Yet another study addressed the same issue of adolescent use of marijuana. They focused on heavy, regular marijuana users who began before and after the age of 16. The study showed that compared to users who started after 16, the early smokers made “twice as many mistakes on tests of executive function, which included planning, flexibility, abstract thinking and inhibition of inappropriate responses. Not only where their basic functioning affected, early smokers as adults were found smoking 25 times per week, while their counterparts smoked about half as much. Also, the early smokers consumed 15 grams a week compared to six grams by the later smokers. This study went on to find that these smokers also had changes in the shape of their brain. Through MRI testing they were able to notice that the volume and gray matter density of two brain regions associated with addiction. These parts of the brain are known as the nucleus accumbens, the part of the brain that controls motivations, pleasure, and reward processing, while the other is the amygdala, the region involved in memory, emotion, and decision-making (Weir 2015).

There are positive aspects of using marijuana. There is evidence that it increases the connectivity of the brain compared to people who do not smoke marijuana. Dr. Sina Aslan, Founder and President of Advance MRI and Adjunct Assistant Professor at the University of Texas at Dallas said, “The results suggest increases in connectivity, both structural and functional, that may be compensating for gray matter losses. Eventually, however, the structural connectivity or ‘wiring’ of the brain starts degrading with prolonged marijuana use.” This increased connectivity is the greatest when users first begin using, especially in those who used more frequently than others. After prolonged use, six to eight years, increased structural wiring declines but still marijuana users continue to display more connectivity than non-users. This would explain why chronic marijuana users “seem to be doing just fine” despite the diminishing gray matter (Filloux 31).

Although THC is the most common aspect of marijuana, CBD (cannabidiol) is also found in marijuana. This component of the drug lacks the intoxicating properties that is found in its counterpart THC. CBD has become widely used to treat insomnia, anxiety, spasticity, and even life-threatening ailments like epilepsy (Grinspoon 2018). The health benefits of CBD have began to become widely used in the medical community as a way to naturally treat certain medical issues. A review of 19 patients by Dr. Francis M. Filloux showed that 50% of the group reported saying they had an 80% improvement in seizure frequency and severity. There still needs to be more human trials and testing done for CBD, but the FDA has granted orphan drug status to a drug called Epidiolex for the treatment of patients with Dravet and Lennox-Gastaut syndromes (Filloux 31).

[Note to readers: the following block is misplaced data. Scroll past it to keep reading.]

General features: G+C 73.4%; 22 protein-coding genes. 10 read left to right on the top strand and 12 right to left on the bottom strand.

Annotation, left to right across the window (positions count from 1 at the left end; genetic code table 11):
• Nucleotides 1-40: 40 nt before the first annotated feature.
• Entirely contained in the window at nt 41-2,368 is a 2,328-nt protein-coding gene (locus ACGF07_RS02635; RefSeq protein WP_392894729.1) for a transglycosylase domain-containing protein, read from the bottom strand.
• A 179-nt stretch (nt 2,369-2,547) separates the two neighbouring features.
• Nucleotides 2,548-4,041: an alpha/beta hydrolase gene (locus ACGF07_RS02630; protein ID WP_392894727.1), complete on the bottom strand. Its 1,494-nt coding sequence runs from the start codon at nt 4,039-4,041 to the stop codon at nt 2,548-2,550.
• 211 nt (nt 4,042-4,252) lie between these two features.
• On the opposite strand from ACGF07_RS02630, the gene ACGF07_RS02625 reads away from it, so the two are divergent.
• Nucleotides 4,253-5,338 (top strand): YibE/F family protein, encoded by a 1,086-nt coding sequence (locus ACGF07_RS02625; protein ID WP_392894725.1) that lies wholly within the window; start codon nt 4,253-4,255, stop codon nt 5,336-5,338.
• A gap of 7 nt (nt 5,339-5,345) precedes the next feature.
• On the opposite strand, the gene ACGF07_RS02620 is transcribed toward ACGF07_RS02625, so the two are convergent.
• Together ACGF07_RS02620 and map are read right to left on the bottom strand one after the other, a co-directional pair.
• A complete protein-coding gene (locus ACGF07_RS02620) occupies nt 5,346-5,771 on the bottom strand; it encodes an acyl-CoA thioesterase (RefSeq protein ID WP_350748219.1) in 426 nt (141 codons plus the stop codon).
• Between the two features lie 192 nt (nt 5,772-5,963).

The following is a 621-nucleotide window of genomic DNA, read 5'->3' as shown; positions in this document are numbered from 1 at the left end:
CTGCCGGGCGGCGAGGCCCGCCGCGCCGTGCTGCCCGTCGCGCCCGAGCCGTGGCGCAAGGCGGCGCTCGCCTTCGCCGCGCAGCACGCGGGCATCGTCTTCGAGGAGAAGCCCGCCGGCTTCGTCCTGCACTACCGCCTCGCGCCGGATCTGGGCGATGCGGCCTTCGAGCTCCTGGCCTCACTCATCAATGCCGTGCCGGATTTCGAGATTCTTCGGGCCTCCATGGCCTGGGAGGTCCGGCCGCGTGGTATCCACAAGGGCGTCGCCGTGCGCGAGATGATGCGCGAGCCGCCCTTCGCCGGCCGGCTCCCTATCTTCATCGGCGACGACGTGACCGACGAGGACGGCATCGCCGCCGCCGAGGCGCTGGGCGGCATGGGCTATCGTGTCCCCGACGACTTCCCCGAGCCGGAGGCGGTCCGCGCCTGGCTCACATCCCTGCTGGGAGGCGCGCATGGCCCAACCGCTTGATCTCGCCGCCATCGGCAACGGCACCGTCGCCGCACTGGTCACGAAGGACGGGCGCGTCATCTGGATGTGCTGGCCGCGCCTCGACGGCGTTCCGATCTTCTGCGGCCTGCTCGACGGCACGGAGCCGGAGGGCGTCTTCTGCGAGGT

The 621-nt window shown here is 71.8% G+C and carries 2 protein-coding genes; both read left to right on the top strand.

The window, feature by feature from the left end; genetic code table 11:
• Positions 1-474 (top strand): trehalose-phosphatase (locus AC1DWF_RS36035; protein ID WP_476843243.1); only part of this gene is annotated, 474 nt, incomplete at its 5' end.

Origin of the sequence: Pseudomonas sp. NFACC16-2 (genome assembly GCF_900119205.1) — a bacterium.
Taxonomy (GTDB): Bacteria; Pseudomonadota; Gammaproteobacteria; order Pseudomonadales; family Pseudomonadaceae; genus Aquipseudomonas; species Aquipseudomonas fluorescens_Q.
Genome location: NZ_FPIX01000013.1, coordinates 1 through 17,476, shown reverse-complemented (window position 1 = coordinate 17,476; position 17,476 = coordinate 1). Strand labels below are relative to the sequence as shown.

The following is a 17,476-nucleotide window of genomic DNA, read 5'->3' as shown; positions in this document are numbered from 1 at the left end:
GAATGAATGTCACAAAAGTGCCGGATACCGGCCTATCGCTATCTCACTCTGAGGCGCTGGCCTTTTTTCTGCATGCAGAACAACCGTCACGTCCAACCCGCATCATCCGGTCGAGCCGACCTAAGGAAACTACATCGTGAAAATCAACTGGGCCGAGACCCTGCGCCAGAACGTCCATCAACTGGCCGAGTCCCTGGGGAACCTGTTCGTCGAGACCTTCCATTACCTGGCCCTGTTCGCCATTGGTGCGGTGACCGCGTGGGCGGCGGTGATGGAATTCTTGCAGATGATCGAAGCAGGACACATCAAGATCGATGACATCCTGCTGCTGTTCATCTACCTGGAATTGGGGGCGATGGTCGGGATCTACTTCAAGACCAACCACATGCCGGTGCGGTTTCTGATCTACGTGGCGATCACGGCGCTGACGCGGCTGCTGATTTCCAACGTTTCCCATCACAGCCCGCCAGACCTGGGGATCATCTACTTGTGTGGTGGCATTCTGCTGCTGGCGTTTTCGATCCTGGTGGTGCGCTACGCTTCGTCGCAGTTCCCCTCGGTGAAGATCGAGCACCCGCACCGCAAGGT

Marijuana is still considered a Schedule I drug by the DEA and federal government, but 32 states have now legalized marijuana for medical use. With medical testing becoming more open to human trials for medical uses, time will tell whether more negative or positive side effects will come to the surface. As of the testing done up until this point, consuming marijuana strong in THC has been proven to hinder the growing brains of infants and adolescents while also affecting the gray matter of any age smoker.

References

  1. Downer, E. J., & Campbell, V. A. (2009). Phytocannabinoids, CNS cells and development: A dead issue? Drug and Alcohol Review,29(1), 91-98. doi:10.1111/j.1465-3362.2009.00102.x
  2. Drug Scheduling. (n.d.). Retrieved from https://www.dea.gov/drug-scheduling
  3. Filloux, F. M. (2014). Cannabidiol Could Be a Valuable Treatment for Neuropsychiatric Disorders. Cannabidiol Could Be a Valuable Treatment for Neuropsychiatric Disorders,31. Retrieved November 27, 2018, from https://content.ebscohost.com/ContentServer.asp?T=P&P=AN&K=100120741&S=R&D=a9h&EbscoContent=dGJyMNLr40SeqLU4zOX0OLCmr1Cep7FSs6m4TLOWxWXS&ContentCustomer=dGJyMPGut1Cxpq5PuePfgeyx44Dt6fIA.
  4. Grinspoon, P. (2018, January 09). Medical marijuana. Retrieved from https://www.health.harvard.edu/blog/medical-marijuana-2018011513085
  5. National Institute on Drug Abuse. (n.d.). Marijuana. Retrieved from https://www.drugabuse.gov/publications/drugfacts/marijuana
  6. Weir, K. (2015, November). Marijuana and the developing brain. Retrieved from https://www.apa.org/monitor/2015/11/marijuana-brain.aspx
  7. Wright, N. E., Scerpella, D., & Lisdahl, K. M. (2016, November 11). Marijuana Use Is Associated with Behavioral Approach and Depressive Symptoms in Adolescents and Emerging Adults. Retrieved November 27, 2018, from https://journals.plos.org/plosone/article?id=10.1371/journal.pone.0166005